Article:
When it comes to functionality, it comes very close to Apple’s own Notes app. You’ll get a chance to add new notes, edit, and remove them. But you’ll also get a reliable search function with tags included, and there’s also very fast syncing. Simplenote isn’t trying to offer a lot of features, but those which are currently offered are just enough to really enjoy in this service, and to help you in your everyday life. Also, don’t expect any Markdown syntax support or social integration, because this doesn’t fit the simplistic nature of Simplenote, and developers don’t have any plans expanding this app. In case you need a powerful note taking tool, you’ll need to look elsewhere and go for a paid app. There are a lot of choices in case you’re a power user, but Simplenote should be more than enough if you need a reliable, elegant, and nicely designed basic note taking app.

OmniFocus 2 Review

OmniFocus is one of the most popular and one of the best-selling productivity apps in the iOS App Store. It has been around for a while, and during all that time managed to maintain its popularity, and in many ways it set the standard for iOS to-do apps. With the introduction of iOS7, OmniFocus also received an overhaul, so today we are going to review OmniFocus 2 for iPhone.

When an application tries to offer as many helpful tools as possible, this usually means that it will come with hard-to-understand interface, cluttered with toolbars and icons. These applications look intimidating to new users, who often give up on trying to learn how to manage that particular app. This was the case with the first version of OmniFocus, but it managed to attract new users because once the initial barrier is removed, plenty of great features are there to be found. It seems that designers who were in charge of re-creating OmniFocus for iOS7 were aware of this problem, so the newest version comes with a beautifully designed simplistic interface, made in a spirit of flat design philosophy.

Omnifocus 2 for iPhone 2

Each time you open OmniFocus 2 on your iPhone, you’ll be greeted with a welcome window where you’ll be able to see the overview of all tasks and actions. This window is called Forecast, and on the top you’ll be able to see how many tasks you’ll got for the current week. Bellow, the first section you’ll encounter is called Inbox, and this is where you’ll be able to find all your tasks. If you click on the bottom-right-positioned button, you’ll be able to add new tasks, easier than ever. This is where you can make them as parts of larger projects, or simply flag them in case they are top priority. Once you return to the main window you’ll be able to see Flagged and Projects categories, which will take you to those specific actions and tasks.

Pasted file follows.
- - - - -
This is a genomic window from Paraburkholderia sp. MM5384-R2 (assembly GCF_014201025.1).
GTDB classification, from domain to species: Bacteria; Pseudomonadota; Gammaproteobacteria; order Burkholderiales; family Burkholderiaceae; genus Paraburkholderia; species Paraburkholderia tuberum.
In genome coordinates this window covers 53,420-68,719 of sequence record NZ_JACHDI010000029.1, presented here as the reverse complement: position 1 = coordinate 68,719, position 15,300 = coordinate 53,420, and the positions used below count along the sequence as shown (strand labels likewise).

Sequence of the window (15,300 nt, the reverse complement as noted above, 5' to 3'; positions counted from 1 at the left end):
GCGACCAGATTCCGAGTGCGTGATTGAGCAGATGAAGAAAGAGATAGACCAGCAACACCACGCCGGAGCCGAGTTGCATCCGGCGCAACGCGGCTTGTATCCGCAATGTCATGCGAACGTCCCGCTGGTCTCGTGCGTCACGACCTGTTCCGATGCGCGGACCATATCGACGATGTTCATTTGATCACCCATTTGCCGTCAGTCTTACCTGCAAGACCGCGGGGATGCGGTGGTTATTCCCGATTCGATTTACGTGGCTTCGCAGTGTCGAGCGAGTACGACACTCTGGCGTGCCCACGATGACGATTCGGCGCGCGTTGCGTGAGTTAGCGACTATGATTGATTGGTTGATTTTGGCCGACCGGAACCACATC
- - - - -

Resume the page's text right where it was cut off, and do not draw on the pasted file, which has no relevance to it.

You can use Projects feature with OmniFocus 2 to create complex tasks with a lot of information attached to them, like maps and locations, people involved, and due dates. That’s why, once you go to your Projects window, you’ll get to see red, orange, and grey dots right below the name of those projects you’ve started. This is a quick way to see if you’ve got overdue actions, so you can keep track of your projects easier than ever.

In the main window you’ll be also able to see two more categories: Nearby, and Contexts. The first one will open a map of your area, so if you’ve assigned placed to your to-do lists, these are going to pop-up once you’re near those locations. The other category also uses attached information to your actions, so you can reorganize tasks according to a specific place or a person.

I’ve managed only to scratch the surface of OmniFocus 2 with this article, which tells you how powerful this iOS application is. It is priced at $20, which sounds expensive for an iOS app, but for this money you’ll get probably the most powerful and one of the most beautifully designed to-do managers for iOS.

Whitespace Review

When it comes to note taking apps and to-do organizers, the iOS App Store offers plenty of choice. You can find any kind of productivity app, which all range in prices and features they offer. Still, it is not that easy to find an iOS app that you’re going to use on a regular basis, so articles and reviews like this one are there to help you find the perfect fit.

We already reviewed some of the most popular productivity apps, which are currently on top of the iOS App Store charts. If you spend some time browsing content right here on MacReview, you’ll find some very helpful articles which are going to give you some advices on productivity apps and how to choose the one that will fit your daily needs. In that manner, today we are going to introduce you to Whitespace.